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Queen Anne’s County

Queenstown, Centreville, Church Hill

Saturday, May 13, 2023 – 10:00 A.M. to 5:00 P.M.


Queen Anne’s County, founded in 1706, offers some of Maryland’s oldest and architecturally significant structures, most of which are privately maintained. The county is a 511 square mile area surrounded by water with expansive waterfronts, wetlands, forests and fields. Agriculture makes up a large portion of the county economy. Queen Anne’s County is a major transportation corridor. It connects the Maryland mainland with the Delmarva Peninsula by way of the William Lane Preston Jr. Bridge and Kent Island, a densely populated 31.2 square mile area, that serves as a land bridge between the Chesapeake Bay and Kent Narrows. The county seat of government is located in Centreville at the head of the Corsica River off the Chester River. Centreville hosts a Historic Downtown District that features period style homes along the main thoroughfares. The northern area of the county is largely rural with farm-centered communities and ends with the Chester River and Kent County to the north. Queen Anne’s County reports an approximate population of 54,000 residents and 21,000 households.



Jennifer Moore

President, Queen Anne’s County Historical Society


Special Project: Proceeds to benefit the exterior restoration of the Tucker House, buit in 1797, a great architectural example of Federal Period. The original “one room wide” home was enlarged twice in 1815 and again in the late 19th century and was gifted to the Historical Society in 1968. The house now contains the counties historic record archives.


Lunch: The Queen Anne’s County Garden Club is offering a box lunch for $20.00. To make a reservation and pay for your lunch, call or text 757-803-5309.   A reservation is not required but recommended. Box lunches will be distributed on the tour at Wright’s Chance in Centreville. A spacious back yard is open for sitting and eating lunch if weather permits.


From Points West: On Rt. 50/301, cross the William Preston Lane Jr. Memorial Bridge over the Chesapeake Bay and proceed, over the Narrows Bridge, to the Rt. 50/301 split. Remain on US  301 N to your left in the far-left lane and exit at the first left turn to Main Street, Queenstown. Follow Main Street into Queenstown and make slight left to parking lot.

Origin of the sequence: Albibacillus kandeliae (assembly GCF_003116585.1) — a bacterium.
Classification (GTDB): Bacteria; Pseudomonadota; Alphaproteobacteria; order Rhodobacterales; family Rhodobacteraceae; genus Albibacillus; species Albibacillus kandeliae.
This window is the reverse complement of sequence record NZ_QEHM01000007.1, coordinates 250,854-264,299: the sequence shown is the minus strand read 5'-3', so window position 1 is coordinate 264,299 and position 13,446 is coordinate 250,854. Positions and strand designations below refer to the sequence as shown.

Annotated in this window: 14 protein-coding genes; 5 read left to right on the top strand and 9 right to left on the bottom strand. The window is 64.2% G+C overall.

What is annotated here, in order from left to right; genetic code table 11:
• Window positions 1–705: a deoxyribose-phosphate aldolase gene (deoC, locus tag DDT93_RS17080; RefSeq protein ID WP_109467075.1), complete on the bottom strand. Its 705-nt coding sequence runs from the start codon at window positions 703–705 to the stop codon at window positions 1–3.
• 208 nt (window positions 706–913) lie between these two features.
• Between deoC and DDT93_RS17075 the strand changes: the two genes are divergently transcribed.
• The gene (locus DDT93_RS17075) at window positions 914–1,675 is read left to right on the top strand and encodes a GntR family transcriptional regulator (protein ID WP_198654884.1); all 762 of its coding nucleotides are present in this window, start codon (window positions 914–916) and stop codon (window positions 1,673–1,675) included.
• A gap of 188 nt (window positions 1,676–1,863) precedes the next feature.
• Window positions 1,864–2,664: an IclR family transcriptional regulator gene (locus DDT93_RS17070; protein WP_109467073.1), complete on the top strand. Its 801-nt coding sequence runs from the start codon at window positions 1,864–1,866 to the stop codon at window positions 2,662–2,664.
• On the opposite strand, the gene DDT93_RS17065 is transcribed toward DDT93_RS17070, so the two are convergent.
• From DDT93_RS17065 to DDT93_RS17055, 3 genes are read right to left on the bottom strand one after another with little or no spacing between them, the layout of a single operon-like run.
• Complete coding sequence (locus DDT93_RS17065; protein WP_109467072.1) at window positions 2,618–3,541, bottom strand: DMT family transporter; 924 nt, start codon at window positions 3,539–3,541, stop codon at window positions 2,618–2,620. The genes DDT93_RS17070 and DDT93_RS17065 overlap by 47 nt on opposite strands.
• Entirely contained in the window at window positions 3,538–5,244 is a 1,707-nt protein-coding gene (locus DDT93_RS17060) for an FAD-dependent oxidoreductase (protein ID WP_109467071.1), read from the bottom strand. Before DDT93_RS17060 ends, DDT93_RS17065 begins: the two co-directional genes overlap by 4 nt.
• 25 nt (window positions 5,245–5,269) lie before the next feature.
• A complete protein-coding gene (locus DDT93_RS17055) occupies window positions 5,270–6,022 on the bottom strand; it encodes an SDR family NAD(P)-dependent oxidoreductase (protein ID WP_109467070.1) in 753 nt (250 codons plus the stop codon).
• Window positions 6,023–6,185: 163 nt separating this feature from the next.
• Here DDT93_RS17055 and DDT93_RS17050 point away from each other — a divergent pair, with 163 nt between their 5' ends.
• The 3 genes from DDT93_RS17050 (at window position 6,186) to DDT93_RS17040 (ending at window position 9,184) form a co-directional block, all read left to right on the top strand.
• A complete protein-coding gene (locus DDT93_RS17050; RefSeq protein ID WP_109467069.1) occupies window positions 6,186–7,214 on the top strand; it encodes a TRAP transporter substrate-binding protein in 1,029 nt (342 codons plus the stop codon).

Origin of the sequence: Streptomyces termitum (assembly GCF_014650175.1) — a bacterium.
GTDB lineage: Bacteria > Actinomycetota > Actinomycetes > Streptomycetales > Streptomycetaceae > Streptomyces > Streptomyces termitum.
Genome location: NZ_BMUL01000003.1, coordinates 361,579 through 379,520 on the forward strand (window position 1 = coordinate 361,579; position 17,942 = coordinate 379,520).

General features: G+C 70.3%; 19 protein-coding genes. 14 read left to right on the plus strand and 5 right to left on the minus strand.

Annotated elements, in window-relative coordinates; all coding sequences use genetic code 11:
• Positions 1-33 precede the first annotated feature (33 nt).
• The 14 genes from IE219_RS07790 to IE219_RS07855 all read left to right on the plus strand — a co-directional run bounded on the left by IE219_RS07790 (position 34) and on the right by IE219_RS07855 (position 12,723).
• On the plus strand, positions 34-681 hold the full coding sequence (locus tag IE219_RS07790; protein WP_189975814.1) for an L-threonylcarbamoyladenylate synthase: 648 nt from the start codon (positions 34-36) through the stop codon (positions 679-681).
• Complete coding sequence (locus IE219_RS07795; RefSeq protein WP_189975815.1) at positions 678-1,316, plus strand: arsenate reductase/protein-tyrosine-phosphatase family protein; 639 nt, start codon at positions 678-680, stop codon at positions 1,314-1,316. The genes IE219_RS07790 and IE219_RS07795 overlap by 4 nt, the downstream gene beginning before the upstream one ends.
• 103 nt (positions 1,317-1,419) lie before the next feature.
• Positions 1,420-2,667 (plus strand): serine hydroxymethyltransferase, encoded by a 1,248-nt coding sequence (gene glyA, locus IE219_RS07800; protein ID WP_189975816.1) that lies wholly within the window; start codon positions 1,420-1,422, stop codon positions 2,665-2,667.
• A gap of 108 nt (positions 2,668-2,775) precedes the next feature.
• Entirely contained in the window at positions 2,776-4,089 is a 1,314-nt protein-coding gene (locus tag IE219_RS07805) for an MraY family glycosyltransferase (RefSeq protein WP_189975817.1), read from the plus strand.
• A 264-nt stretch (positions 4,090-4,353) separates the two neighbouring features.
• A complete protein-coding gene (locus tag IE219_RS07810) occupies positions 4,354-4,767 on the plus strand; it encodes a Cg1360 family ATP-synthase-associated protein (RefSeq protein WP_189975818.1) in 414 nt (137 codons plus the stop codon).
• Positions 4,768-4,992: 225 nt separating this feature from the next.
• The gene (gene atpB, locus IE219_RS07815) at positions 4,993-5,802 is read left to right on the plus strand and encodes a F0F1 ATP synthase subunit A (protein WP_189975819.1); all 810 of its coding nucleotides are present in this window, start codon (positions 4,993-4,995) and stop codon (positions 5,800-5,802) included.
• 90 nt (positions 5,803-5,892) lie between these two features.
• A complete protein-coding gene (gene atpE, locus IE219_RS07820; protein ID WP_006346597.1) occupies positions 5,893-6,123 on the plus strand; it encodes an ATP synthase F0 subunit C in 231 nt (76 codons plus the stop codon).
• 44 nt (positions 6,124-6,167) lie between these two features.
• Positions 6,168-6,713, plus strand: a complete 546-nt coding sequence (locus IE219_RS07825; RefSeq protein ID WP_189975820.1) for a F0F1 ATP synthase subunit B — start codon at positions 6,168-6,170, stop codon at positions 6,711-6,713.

From Points East: From the Easton Airport on US Rt. 50 W drive for 14 miles. Turn right onto Greenspring Road for 1.1 miles. Cross over dual lane 301 and turn left onto MD Route 18 and proceed into Queenstown and make slight left to parking lot.


From Points North: Head south on US 301 Blue Star Memorial Highway or MD south on MD Rt. 213 to US 301 and exit at Main Street, on your left and proceed into Queenstown and make slight left to parking lot.


To purchase tickets and begin tour, start at Queenstown Town Hall, 7013 Main Street, Queenstown 21658. Parking is available in the lot to the left of the building.

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#1. Queenstown Colonial Court House

100 Del Rhodes Avenue, Queenstown 21658


Located across the street from the Queenstown Town Hall. The original Queen Anne’s County Court House is a frame structure, dating to 1709 with a brick section added circa 1820-40. The Court House is open for the tour and includes historic documents and items. Records reveal some offenders were subject to lashings, branding, or execution by hanging in Gallows Field. In 1782, the Queen Anne’s County seat of government was established in Centreville and a new Court House was built and completed in 1794.


Walk 5 minutes up Main Street to Maryland Avenue, proceed to Site #2 and enter through the gate. A historic Marker is placed at the corner of Maryland and Steamboat Avenue. 

#2. Bowlingly

111 Bowlingly Circle, Queenstown 21658


The history of the property begins in September 1658 with a survey, and in January 1659, the Proprietor granted this property to James Bowling and all lands called Bowlingly. The house, also known as The Ferry House, is a historic Flemish Bond, Georgian center hall colonial, constructed in 1733 on a bluff overlooking Queenstown Creek. The original house is a two-story brick structure that is seven bays long and one room deep, with flush brick chimneys at either end of the pitched gable roof. On August 13, 1813, a flotilla of British Royal Navy warships landed at Bowlingly’s wharf during the War of 1812. British troops who disembarked from the warships proceeded to sack the home before engaging the local Maryland militia.


Once back at Queenstown Commissioners Office and Town Hall, head northeast on Main Street, MD Rt. 18 and bear left onto 4H Park Road 0.3 mile to Joseph Boyles Road to the left. Continue for 2 miles to the intersection with Tilghman Neck Road. Turn left and take the immediate next left onto Decoursey Thom Road. Travel 1.3 miles (road becomes White Banks Lane). Turn Right through the gates and proceed slowly to Site #3. Parking is on side of drive.